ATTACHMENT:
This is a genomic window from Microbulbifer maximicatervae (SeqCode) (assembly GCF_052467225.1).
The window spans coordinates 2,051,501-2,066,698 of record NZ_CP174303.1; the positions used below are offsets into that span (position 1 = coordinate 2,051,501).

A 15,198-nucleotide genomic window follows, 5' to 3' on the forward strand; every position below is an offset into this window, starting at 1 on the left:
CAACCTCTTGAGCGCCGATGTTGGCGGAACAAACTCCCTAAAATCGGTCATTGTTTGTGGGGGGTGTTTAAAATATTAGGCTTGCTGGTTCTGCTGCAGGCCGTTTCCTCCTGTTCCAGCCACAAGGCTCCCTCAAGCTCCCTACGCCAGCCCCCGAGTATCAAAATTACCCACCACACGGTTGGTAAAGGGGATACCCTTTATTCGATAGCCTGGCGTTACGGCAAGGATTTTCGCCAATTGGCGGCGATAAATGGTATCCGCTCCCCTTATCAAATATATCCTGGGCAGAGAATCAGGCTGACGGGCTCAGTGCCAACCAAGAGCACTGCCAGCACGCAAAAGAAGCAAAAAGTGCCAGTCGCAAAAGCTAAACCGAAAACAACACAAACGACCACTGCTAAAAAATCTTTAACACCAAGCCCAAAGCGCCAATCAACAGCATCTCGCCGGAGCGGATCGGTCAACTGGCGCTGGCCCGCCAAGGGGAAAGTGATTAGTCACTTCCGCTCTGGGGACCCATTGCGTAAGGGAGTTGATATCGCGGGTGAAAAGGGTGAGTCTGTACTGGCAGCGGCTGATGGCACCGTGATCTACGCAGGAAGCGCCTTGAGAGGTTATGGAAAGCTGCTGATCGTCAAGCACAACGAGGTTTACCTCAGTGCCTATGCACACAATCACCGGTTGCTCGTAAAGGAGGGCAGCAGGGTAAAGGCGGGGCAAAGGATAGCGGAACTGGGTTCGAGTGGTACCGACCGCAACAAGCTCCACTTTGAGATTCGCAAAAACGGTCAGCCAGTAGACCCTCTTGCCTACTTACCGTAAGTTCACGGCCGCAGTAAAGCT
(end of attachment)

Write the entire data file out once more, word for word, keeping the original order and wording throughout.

This is a genomic window from Microbulbifer maximicatervae (SeqCode) (assembly GCF_052467225.1).
The window spans coordinates 2,051,501-2,066,698 of record NZ_CP174303.1; the positions used below are offsets into that span (position 1 = coordinate 2,051,501).

A 15,198-nucleotide genomic window follows, 5' to 3' on the forward strand; every position below is an offset into this window, starting at 1 on the left:
CAACCTCTTGAGCGCCGATGTTGGCGGAACAAACTCCCTAAAATCGGTCATTGTTTGTGGGGGGTGTTTAAAATATTAGGCTTGCTGGTTCTGCTGCAGGCCGTTTCCTCCTGTTCCAGCCACAAGGCTCCCTCAAGCTCCCTACGCCAGCCCCCGAGTATCAAAATTACCCACCACACGGTTGGTAAAGGGGATACCCTTTATTCGATAGCCTGGCGTTACGGCAAGGATTTTCGCCAATTGGCGGCGATAAATGGTATCCGCTCCCCTTATCAAATATATCCTGGGCAGAGAATCAGGCTGACGGGCTCAGTGCCAACCAAGAGCACTGCCAGCACGCAAAAGAAGCAAAAAGTGCCAGTCGCAAAAGCTAAACCGAAAACAACACAAACGACCACTGCTAAAAAATCTTTAACACCAAGCCCAAAGCGCCAATCAACAGCATCTCGCCGGAGCGGATCGGTCAACTGGCGCTGGCCCGCCAAGGGGAAAGTGATTAGTCACTTCCGCTCTGGGGACCCATTGCGTAAGGGAGTTGATATCGCGGGTGAAAAGGGTGAGTCTGTACTGGCAGCGGCTGATGGCACCGTGATCTACGCAGGAAGCGCCTTGAGAGGTTATGGAAAGCTGCTGATCGTCAAGCACAACGAGGTTTACCTCAGTGCCTATGCACACAATCACCGGTTGCTCGTAAAGGAGGGCAGCAGGGTAAAGGCGGGGCAAAGGATAGCGGAACTGGGTTCGAGTGGTACCGACCGCAACAAGCTCCACTTTGAGATTCGCAAAAACGGTCAGCCAGTAGACCCTCTTGCCTACTTACCGTAAGTTCACGGCCGCAGTAAAGCT